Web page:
Yet another reason that visual mathematics should be used in schools to a greater extent is the nature of the knowledge needed for today’s high-tech world. Years ago workplace knowledge was based on words and numbers, but the new knowledge of the world is based largely on images, that are ‘rich in content and information’ [19]. Most companies now have large amounts of data, known as “big data” and the largest growing job of the future is the task of making sense of the data, including seeing data patterns, visually. Computer scientists and mathematicians at Stanford and elsewhere now see patterns in data that could never have been picked up by statistical techniques. When we trialed our visual mathematics activities that we shared on in a local middle school, a parent stopped me and asked what we had done in class that week. She told me that her daughter had always said she disliked and couldn’t do math, but after working on our visual tasks she came home saying she had changed her mind and she could see a future in math. Why? The math was open, creative and visual [20]. Such activities not only offer deep engagement, new understandings, and visual brain activity, but they show students that mathematics can be an open and beautiful subject, rather than a fixed, closed and impenetrable subject. Visual mathematics is not important only for some students - struggling or so called “visual” thinkers, nor is it only a prelude for abstract mathematics - visual mathematics is important for everyone, at all levels of mathematics.

It is hardly surprising that students feel that mathematics is inaccessible and uninteresting when they are plunged into a world of abstraction and numbers. This is particularly ironic when a different teaching approach of visual, creative mathematics - is available to all teachers and learners ( math/). Mathematics classes in the US do not reflect the knowledge we have of the importance of visual mathematics approaches, as most curriculum standards and published textbooks do not invite visual thinking. Many textbooks provide pictures but these are often irrelevant to the mathematical ideas presented. The Common Core pays more attention to visual work in the K-8 standards, than many previous sets of standards, but the high school content of the Common Core leads teachers to remain committed to numerical and abstract thinking. Where the Common Core does encourage visual work, it is usually encouraged as a prelude to the development of abstract ideas, rather than a tool for seeing and extending mathematical ideas and strengthening important brain networks.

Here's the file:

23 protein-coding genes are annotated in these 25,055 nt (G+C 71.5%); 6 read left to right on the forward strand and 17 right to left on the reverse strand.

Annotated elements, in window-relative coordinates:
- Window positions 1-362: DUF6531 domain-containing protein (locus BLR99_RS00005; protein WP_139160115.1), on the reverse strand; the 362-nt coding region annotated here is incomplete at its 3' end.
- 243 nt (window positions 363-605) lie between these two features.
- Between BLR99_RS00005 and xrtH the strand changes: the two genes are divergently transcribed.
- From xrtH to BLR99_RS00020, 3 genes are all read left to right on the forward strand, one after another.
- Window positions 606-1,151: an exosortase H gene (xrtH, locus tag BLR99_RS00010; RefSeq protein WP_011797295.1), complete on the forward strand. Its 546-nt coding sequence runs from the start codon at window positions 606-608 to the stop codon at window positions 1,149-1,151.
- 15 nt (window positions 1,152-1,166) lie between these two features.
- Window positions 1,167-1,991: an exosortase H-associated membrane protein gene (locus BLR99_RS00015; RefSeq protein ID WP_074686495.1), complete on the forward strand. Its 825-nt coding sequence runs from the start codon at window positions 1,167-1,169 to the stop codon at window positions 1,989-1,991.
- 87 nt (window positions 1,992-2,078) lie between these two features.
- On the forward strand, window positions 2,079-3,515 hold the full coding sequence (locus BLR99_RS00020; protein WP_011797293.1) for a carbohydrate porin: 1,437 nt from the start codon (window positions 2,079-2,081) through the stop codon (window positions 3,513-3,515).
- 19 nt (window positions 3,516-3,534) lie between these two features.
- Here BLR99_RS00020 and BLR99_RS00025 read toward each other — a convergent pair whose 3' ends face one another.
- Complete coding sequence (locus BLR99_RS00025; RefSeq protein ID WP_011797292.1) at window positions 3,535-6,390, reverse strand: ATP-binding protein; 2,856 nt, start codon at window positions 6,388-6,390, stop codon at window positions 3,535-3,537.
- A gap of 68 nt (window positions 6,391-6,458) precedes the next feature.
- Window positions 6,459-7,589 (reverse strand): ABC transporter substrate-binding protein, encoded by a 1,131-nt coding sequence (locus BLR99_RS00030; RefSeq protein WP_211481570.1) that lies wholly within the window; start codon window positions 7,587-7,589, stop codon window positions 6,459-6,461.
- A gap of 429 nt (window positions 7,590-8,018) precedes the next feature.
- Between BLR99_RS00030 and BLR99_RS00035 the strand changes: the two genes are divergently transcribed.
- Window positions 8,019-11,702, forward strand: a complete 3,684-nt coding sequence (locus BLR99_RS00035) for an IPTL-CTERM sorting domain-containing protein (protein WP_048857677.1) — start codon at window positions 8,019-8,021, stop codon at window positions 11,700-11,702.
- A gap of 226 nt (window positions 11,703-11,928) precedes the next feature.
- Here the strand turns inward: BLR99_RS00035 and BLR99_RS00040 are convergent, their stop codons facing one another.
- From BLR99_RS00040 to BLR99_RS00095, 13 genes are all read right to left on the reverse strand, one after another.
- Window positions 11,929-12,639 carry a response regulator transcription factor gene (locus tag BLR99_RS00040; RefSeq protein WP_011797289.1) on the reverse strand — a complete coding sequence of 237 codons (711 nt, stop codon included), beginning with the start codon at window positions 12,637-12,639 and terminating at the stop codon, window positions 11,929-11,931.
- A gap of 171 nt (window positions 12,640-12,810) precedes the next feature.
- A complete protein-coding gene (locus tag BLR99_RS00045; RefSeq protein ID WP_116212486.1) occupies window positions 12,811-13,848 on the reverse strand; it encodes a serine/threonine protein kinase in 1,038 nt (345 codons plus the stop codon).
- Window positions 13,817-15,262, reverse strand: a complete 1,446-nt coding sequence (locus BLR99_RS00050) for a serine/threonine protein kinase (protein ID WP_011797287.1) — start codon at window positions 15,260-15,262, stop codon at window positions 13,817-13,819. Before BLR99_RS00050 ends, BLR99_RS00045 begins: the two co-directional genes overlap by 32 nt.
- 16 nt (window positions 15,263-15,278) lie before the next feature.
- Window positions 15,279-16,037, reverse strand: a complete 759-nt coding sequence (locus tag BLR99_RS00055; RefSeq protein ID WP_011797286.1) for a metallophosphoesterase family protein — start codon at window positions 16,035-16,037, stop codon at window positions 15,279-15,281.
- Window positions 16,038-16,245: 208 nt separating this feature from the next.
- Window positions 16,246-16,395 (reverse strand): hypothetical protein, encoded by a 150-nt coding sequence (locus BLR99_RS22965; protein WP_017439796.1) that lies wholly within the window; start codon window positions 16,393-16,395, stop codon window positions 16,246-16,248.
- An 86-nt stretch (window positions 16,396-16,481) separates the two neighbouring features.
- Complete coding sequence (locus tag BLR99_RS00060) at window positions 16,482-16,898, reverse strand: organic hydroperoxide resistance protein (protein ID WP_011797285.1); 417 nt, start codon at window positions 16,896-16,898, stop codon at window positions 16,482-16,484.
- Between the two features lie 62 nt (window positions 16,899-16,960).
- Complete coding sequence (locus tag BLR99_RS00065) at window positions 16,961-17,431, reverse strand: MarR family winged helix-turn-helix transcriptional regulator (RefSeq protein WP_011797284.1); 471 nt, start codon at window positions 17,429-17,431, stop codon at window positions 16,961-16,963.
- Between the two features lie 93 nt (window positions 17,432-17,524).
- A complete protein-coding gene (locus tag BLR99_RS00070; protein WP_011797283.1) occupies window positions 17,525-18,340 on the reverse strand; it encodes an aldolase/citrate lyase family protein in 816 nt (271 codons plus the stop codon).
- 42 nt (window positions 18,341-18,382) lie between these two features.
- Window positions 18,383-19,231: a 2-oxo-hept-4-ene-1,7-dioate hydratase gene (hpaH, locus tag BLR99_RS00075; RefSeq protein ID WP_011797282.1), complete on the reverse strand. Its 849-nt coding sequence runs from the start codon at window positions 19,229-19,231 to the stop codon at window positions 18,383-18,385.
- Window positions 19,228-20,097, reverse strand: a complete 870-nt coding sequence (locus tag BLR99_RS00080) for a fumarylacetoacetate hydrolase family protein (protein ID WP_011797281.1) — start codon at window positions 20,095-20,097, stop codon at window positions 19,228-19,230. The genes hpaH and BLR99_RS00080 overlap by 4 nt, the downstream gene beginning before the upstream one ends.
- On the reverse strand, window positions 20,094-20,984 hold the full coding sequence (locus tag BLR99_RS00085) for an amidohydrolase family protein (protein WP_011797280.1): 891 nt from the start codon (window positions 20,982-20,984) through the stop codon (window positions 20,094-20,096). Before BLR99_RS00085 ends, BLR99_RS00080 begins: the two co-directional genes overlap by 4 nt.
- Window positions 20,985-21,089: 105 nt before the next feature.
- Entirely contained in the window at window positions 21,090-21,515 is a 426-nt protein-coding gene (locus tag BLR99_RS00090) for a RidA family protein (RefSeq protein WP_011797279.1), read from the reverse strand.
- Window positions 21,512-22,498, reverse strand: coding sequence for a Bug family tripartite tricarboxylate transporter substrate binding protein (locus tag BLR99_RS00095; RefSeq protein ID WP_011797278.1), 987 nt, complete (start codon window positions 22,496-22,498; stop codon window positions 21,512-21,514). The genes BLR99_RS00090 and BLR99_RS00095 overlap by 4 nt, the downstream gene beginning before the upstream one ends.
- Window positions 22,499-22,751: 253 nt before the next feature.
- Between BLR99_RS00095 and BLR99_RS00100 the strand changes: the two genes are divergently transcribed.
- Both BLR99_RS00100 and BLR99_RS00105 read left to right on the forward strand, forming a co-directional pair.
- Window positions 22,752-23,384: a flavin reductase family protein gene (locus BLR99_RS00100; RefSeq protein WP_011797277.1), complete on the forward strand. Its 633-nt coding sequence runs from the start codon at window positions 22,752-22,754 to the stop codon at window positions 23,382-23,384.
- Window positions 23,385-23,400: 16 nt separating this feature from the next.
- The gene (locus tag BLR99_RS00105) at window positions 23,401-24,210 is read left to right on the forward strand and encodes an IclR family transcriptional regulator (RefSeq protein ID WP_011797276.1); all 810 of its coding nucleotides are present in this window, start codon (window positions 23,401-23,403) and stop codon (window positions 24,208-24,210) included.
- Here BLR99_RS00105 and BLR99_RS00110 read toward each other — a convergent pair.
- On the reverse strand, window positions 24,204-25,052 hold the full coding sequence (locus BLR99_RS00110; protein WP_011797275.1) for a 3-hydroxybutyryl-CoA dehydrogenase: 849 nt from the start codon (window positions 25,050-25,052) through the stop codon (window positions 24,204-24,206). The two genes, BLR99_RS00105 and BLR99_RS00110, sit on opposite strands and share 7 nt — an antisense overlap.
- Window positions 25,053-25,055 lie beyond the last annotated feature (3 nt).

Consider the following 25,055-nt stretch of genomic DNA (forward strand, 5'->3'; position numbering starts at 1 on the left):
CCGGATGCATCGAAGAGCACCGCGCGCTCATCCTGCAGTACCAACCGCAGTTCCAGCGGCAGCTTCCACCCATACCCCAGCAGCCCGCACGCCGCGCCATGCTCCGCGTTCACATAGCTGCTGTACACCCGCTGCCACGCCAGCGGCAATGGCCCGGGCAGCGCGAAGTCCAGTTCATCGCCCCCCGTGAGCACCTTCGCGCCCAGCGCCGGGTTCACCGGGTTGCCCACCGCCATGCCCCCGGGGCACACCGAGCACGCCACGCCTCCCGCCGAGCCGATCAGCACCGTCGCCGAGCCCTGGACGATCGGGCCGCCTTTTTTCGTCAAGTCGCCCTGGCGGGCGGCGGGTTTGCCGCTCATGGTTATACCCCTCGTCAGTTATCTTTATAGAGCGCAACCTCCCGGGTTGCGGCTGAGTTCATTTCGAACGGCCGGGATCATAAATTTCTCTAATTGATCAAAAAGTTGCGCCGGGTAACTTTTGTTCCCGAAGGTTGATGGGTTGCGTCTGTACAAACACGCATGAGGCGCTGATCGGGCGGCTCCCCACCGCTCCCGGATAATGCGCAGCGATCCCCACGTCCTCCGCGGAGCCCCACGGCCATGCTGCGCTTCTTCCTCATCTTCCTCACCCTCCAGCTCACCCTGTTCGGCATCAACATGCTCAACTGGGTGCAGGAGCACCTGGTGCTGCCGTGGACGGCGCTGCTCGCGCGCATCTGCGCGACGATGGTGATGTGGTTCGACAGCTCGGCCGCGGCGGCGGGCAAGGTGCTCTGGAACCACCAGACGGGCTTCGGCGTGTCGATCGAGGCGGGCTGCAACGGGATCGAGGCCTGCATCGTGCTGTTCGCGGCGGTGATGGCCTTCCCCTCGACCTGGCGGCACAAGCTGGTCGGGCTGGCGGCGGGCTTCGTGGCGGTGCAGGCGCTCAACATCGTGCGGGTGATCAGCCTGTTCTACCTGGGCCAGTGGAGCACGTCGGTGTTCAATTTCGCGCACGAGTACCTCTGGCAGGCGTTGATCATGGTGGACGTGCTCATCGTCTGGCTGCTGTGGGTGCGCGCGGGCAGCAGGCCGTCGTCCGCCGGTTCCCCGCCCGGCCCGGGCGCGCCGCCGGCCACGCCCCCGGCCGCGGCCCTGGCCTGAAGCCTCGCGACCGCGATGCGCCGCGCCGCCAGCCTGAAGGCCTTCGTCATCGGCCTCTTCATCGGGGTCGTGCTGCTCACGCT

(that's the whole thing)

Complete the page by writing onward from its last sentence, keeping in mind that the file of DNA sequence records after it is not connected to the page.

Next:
A few years ago Howard Gardner proposed a theory of multiple intelligences, suggesting that people have different approaches to learning, such as a visual, kinesthetic or logical approach. This idea helpfully expanded people’s thinking about intelligence and competence, but was often used in unfortunate ways in schools, leading to the labeling of students as particular type of learners who were then taught in different ways. But people who are not strong visual thinkers probably need visual thinking more than anyone. Everyone uses visual pathways when we work on mathematics and we all need to develop the visual areas of our brains.

The problem of mathematics in schools is it has been presented, for decades, as a subject of numbers and symbols, ignoring the potential of visual mathematics for transforming students’ mathematical experiences and developing important brain pathways.

The new brain research showing the importance of visual thinking should also prompt changes in the ways we view students in schools. Mathematics classrooms promote the students who memorize and calculate well, even when these students are weak at visualizing, modeling or thinking about concepts visually.

When the converse is true and students are weak memorizers or number users, but produce strong visual ideas and representations, they are often referred to special education classes. This could be the reason that some of our greatest scientists - Albert Einstein and Thomas Edison for example were written off by teachers and even labeled as “stupid.” Einstein often shared that all of his thinking was visual and he struggled, later, to turn his visual ideas into words and symbols [19]. Visual mathematics is widely thought of as being appropriate for younger or struggling students and as a prelude to the “more important” abstract mathematics. It is true that abstract ideas can come from and be aided by visual mathematics, but visual ideas can also come from abstract mathematics and extend them to much higher levels. They can also inspire students and teachers, to see mathematics differently, to see the creativity and beauty in mathematics and to understand mathematical ideas.

Putting Research Ideas into Practice

Over recent years I have worked with colleagues, teaching math summer camps to 7th and 8th grade students. Last summer we ran a math camp at Stanford, in which students had 18 math lessons with myself, Cathy Williams, and other teachers. At the end of camp the students described their experiences as transforming their views of mathematics and, importantly, their own potential. When they were given a district test that they had taken at the end of the school year there was an average of 50% improvement in test scores across the 81 students. A video of the camp can be seen here (https://www.youcubed. org/youcubed-summer-camp-2015/). In our math camps we teach the students visual algebra through pattern study and generalization, exploring the worlds of linear and quadratic functions.